OAKLAND, Calif. - Americans throw away 25 percent more trash during the period between Thanksgiving and New Year's Day than usual, amounting to about 1 million extra tons per week nationwide.
In fact, Christmas wrapping amounts to so much extra waste that if every family reused just two feet of holiday ribbon, the amount of ribbon saved could tie a bow around the entire planet.
Garbage collectors pick up that waste, but in Alameda County they are getting some help from digital tools on the trucks that company officials and drivers say are improving customer satisfaction while helping the environment.
The GPS units, cameras and natural gas powered trucks used by Waste Management of Alameda County are in stark contrast to how the company started out 75 years ago. Back then, trash collectors used sacks to carry garbage, paper maps to chart a route and drove trucks powered by diesel.
“(The digital technology) helps me a lot,’’ said Waste Management of Alameda County commercial driver Joe King of San Leandro. “I can actually service a customer, I can actually repair a bin and I can send information to our office without ever getting on the phone or getting on the radio.”
The computerized routing systems also saves fuel and reduces wear and tear on city roadways and the trucks because it cuts down on the amount of driving the garbage collectors do, Waste Management officials said.
GPS tablets on board every company truck provides mapping and routing information in real time, allowing drivers to record pickups and make changes to their route if needed.
“The digital technology helps during the holidays because we can reroute our drivers, we can give them information for extra pickups in real time and we are not printing out paper stuff,’’ said Todd Nienhouse, senior district manager for Waste Management of Alameda County Inc. “If our customers have more material set out or they need an extra pick up then we can get that information over to our drivers.”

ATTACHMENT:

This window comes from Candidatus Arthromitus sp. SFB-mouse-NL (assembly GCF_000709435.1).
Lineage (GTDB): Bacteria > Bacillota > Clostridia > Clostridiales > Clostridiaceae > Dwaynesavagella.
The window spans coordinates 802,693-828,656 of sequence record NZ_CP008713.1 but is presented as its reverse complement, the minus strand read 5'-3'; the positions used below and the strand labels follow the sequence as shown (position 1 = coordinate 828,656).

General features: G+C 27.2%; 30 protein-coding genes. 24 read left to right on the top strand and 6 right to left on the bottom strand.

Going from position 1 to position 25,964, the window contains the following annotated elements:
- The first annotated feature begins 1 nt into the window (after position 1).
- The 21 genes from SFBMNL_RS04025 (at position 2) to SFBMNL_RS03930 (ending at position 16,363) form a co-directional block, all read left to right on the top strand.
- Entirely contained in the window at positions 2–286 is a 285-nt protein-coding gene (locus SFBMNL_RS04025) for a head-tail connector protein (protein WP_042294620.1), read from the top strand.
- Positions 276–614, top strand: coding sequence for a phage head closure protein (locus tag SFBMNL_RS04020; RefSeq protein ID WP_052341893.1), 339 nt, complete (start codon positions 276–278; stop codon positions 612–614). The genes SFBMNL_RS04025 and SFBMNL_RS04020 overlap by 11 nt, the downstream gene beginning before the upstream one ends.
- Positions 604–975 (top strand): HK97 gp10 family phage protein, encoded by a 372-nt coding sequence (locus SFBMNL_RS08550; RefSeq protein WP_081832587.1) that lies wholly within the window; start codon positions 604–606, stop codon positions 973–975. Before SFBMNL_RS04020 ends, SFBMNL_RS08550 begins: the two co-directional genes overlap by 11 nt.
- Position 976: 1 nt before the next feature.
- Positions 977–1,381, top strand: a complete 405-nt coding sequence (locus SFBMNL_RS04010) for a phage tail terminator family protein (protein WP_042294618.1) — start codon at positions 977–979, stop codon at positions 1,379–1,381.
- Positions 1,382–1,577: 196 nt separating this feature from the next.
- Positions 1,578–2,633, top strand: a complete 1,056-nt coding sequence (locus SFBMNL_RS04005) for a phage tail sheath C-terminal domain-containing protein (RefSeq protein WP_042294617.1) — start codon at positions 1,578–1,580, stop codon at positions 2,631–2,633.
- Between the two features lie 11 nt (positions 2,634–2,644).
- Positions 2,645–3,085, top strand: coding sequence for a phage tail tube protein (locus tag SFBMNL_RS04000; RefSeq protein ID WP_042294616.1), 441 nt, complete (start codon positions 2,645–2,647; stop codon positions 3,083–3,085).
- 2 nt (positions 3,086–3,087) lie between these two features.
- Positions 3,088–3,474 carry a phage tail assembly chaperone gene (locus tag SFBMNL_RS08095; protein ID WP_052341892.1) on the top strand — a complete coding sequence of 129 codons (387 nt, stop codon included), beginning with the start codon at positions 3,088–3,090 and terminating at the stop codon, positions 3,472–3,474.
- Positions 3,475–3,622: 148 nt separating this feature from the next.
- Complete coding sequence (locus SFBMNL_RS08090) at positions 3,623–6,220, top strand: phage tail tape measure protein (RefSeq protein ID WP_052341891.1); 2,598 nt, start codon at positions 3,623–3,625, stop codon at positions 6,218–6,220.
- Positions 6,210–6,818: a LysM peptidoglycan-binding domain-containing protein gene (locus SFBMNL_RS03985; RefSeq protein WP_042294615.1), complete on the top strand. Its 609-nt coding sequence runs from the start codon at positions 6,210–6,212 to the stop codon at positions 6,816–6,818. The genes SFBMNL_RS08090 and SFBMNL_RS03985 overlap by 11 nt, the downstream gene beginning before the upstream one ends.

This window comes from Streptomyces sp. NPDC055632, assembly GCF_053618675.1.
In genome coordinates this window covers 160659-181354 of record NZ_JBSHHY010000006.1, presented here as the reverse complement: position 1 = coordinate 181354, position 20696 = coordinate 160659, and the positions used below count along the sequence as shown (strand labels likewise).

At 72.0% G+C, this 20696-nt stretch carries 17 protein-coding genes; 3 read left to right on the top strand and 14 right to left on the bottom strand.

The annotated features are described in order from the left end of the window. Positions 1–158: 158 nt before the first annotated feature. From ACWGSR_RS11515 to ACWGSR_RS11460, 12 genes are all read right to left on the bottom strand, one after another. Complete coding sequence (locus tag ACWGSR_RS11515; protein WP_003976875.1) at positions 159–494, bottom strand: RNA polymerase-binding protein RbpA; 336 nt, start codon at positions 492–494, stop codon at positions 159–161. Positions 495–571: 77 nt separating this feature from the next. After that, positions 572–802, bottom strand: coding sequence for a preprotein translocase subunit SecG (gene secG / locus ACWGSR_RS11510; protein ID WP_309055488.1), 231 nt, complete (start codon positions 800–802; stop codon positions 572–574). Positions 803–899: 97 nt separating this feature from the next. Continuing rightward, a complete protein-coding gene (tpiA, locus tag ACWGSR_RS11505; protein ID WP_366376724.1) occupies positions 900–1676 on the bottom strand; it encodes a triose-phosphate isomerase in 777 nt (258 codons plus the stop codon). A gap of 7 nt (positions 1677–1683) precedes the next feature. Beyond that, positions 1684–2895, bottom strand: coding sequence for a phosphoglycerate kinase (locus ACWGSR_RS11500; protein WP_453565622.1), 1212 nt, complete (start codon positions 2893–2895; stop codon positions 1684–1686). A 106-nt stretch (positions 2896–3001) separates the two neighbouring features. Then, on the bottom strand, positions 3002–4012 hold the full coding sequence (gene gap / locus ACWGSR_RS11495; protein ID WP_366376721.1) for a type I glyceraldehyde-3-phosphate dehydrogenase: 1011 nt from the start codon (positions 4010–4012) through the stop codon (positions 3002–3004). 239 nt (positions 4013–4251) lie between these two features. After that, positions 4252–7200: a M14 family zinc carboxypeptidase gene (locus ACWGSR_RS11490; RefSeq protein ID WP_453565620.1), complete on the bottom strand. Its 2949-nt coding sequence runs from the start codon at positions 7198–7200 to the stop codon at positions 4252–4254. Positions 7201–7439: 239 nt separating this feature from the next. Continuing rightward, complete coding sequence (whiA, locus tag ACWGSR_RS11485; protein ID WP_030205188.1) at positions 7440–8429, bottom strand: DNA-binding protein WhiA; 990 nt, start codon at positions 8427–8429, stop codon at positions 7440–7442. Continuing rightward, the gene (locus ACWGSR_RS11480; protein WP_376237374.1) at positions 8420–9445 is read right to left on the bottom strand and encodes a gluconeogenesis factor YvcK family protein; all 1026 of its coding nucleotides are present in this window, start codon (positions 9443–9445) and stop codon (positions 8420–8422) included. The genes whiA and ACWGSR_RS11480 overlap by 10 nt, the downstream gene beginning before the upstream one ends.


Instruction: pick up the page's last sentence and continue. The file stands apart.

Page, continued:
Nienhouse said the GPS units allows customers to find out when their pickup will be on trash day.
Trucks have cameras so drivers can snap photos of containers and carts and let customers know about problems with how a bin is placed.
Cameras also help drivers maneuver more carefully, potentially saving a life.
“If I’m on a busy street, the camera can tell me if someone is walking behind the truck or if there is a vehicle behind the truck,’’ said King, who has been with the company for 24 years. “If I’m backing out, we have a left and a right alley cam and it can show me if someone is coming from the left or the right. And that can save me from an incident. The digital technology saves me a whole lot of trouble.”
More than 200 of the trucks are powered by natural gas, some of which is generated by the trash dumped at the local landfill.
“These trucks are game changers for the environment,’’ said company spokesman Paul Rosynsky. “They emit nearly zero particulate emissions, they cut smog-producing nitrogen oxide by 50 percent compared to diesel and they reduce our country’s dependence on oil.”